top of page


3 - 8 June, 2018  |  Fort Collins, CO USA


Teacher Scholarship Application

Is Closed

Please contact the conference if you require a late submission

Welcome to the application portal for the ICCF-21 Conference Teacher Scholarship. Please carefully read the information below before submitting your application. 





For the first time, a teacher scholarship program has been instituted at the 21st annual International Conference for Condensed Matter Nuclear Science (ICCF-21) and we invite you to apply!


We are inviting STEM teachers with an interest in the topic because we are committed to educating a group of young researchers for this field. STEM teachers are in a unique position to inform young students of the prospects of Condensed Matter Nuclear Science. STEM teachers who are selected for this opportunity will be invited to attend the ICCF-21 conference held at The Lory Student Center on the campus of Colorado State University in Fort Collins, Colorado from June 3 - 8, 2018.  Scholarship recipients arrive a day early on June 2 to attend the pre-conference school.  

Recipients of the scholarship will be invited to attend the ICCF-21 conference and pre-conference school free of charge. ICCF-21 will also cover the cost of housing, meals, the welcome reception, excursions, the banquet, conference programming and airport transfers from and to Denver International Airport (DEN) to Fort Collins.  Small groups of scholarship awardees will be partnered with an experienced LENR researcher with whom to discuss the conference material and the field of LENR overall.  Travel to and from Denver is the only cost not covered by ICCF-21.

We invite STEM high school teachers from the U.S. and abroad.  

Interested educators should complete the form below. Resumes are not required.  The deadline for applying is, April 23, 2018.  We encourage those who are interested to submit their applications early. Awardees will be notified on a rolling basis beginning on March 31, 2018, and not later than April 30, 2018.

Over the past 28 years, the ICCF conferences have been held in North America, Europe and Asia. The conference is the primary venue for the scientific presentation and discussion of experimental and theoretical ideas and experiments in this growing field.  Attendees from over a dozen countries attend the conference each year to discuss and learn about LENR. 


  • Draft your answers in a separate document before submitting them in the form below.

  • Submit your application as early as possible.

  • If you have any questions, changes, or corrections, e-mail:

  • You can come back to an incomplete application by selecting 'Save for Later' next to the 'Preview Submission' button.

There is an increasingly urgent global need for more energy due to increasing population and increasing per capita use of energy in developing countries.  New energy sources must be clean for multiple reasons, including human and environmental health, as well as to slow the negative impacts of global climate change.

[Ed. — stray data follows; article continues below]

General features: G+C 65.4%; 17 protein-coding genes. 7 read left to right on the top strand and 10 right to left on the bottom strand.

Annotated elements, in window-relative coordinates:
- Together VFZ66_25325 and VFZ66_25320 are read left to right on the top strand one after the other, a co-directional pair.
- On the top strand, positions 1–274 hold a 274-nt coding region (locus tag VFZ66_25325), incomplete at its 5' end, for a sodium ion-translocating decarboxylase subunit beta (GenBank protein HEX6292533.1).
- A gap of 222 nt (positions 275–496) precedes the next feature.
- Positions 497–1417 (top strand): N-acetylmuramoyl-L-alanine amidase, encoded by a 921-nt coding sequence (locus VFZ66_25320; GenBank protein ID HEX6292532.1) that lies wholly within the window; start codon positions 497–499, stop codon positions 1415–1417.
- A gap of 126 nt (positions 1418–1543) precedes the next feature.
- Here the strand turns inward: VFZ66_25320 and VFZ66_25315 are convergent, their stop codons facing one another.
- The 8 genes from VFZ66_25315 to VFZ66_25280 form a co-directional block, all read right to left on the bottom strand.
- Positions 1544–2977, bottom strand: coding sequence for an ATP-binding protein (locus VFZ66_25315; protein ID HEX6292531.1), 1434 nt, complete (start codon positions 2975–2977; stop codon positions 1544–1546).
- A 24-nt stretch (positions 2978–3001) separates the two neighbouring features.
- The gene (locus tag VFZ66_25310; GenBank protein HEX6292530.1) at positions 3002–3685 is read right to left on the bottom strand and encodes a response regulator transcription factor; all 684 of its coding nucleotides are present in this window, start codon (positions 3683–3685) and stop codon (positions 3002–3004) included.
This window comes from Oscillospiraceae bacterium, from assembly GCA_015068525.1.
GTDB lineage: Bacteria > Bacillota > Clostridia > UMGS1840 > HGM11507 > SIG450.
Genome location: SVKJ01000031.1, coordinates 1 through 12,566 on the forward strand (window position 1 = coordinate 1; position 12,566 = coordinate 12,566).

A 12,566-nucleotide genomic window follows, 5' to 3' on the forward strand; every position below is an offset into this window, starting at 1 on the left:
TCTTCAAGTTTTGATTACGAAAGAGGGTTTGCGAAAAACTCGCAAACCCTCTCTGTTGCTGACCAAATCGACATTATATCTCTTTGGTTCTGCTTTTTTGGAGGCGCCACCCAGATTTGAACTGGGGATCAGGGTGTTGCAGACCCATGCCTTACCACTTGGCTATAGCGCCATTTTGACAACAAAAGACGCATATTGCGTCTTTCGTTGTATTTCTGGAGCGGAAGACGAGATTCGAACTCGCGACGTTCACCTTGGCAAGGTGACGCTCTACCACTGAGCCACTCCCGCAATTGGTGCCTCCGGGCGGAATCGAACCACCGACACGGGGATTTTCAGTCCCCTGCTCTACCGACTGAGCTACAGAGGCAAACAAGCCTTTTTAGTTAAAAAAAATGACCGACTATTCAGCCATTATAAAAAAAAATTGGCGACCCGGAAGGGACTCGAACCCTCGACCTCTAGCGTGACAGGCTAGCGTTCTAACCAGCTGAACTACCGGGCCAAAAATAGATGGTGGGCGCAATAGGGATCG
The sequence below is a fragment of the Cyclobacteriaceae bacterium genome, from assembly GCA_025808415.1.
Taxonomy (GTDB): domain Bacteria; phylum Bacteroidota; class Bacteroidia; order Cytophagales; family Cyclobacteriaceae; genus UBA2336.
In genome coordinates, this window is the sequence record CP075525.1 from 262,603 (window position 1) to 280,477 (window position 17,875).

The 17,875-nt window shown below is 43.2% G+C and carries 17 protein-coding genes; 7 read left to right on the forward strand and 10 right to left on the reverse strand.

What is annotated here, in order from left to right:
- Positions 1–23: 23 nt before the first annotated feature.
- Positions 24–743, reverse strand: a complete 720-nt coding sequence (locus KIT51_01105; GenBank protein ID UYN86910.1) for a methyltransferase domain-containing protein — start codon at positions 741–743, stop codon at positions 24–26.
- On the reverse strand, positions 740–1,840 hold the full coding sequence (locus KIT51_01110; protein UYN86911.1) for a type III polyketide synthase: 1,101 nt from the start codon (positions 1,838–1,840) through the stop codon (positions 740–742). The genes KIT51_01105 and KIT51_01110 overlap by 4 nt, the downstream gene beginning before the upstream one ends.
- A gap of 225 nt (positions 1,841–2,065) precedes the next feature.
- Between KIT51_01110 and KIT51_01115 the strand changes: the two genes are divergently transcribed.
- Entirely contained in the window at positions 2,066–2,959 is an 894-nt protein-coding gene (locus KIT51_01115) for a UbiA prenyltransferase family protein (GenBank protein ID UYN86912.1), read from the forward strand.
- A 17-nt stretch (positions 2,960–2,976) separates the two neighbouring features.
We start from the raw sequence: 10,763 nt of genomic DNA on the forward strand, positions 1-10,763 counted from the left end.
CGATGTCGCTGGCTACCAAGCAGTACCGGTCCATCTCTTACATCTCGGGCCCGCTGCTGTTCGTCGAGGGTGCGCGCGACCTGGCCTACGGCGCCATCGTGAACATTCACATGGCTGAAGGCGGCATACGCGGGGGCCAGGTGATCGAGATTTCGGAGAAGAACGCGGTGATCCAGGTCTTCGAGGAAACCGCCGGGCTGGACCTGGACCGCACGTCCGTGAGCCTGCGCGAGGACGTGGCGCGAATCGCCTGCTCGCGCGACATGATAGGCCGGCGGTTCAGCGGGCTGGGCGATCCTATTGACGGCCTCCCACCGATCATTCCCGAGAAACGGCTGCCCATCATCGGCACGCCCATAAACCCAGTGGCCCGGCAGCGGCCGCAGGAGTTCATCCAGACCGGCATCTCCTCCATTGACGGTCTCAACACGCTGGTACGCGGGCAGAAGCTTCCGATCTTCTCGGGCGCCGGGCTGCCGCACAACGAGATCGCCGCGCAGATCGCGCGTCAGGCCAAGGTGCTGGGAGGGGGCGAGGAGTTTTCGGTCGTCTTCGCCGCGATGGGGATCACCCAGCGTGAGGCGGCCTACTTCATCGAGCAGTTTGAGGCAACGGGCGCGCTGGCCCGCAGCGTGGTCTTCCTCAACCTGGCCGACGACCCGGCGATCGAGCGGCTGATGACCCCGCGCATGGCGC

A new source of energy initially called “Cold Fusion” was announced in 1989.  The field now goes by the name of Low Energy Nuclear Reactions (LENR).  


More than 28 years of experimentation have revealed the likely characteristics of commercial LENR generators.  The experiments have shown that LENR do not produce significant dangerous radiation during operation.  Further, unlike current fission reactors and hypothetical fusion reactors, LENR do not produce significant radioactive waste, nor does operation of LENR generate green house gases.


The current scientific study of LENR is complex and challenging.  It includes physics, chemistry, materials science and electrical engineering, among other disciplines.  The practical realization of a new clean commercial energy source might prove to be historic.  However, it will require substantial investments in research in the coming years.  Two primary goals for such research are reliable generation of heat and understanding of the mechanisms that cause LENR.

LENR produce heat, which can be used directly or employed to generate electricity.  Hence, such reactions offer the possibility of sustained power generation. There is guarded, but reasonable expectation of commercial distributed LENR generators in the kilowatt range.  They would be widely used in homes, offices and factories.  Much investment and development work is needed to successfully commercialize LENR.  Generators must be fully reproducible, controllable, safe and reliable, with regulatory and consumer acceptance.  More than 20 companies in nine countries are seeking to commercialize LENR generators now, even though the basic mechanisms that cause LENR remain to be understood.  

You can learn more about LENR at  

The ICCF-21 Scholarship FAQ can be found here.

Visit the ICCF-21 Scholarship FAQ.


Please send questions and inquiries about the Scholarship Program for the ICCF-21 Conference to the conference organizers by clicking here...

bottom of page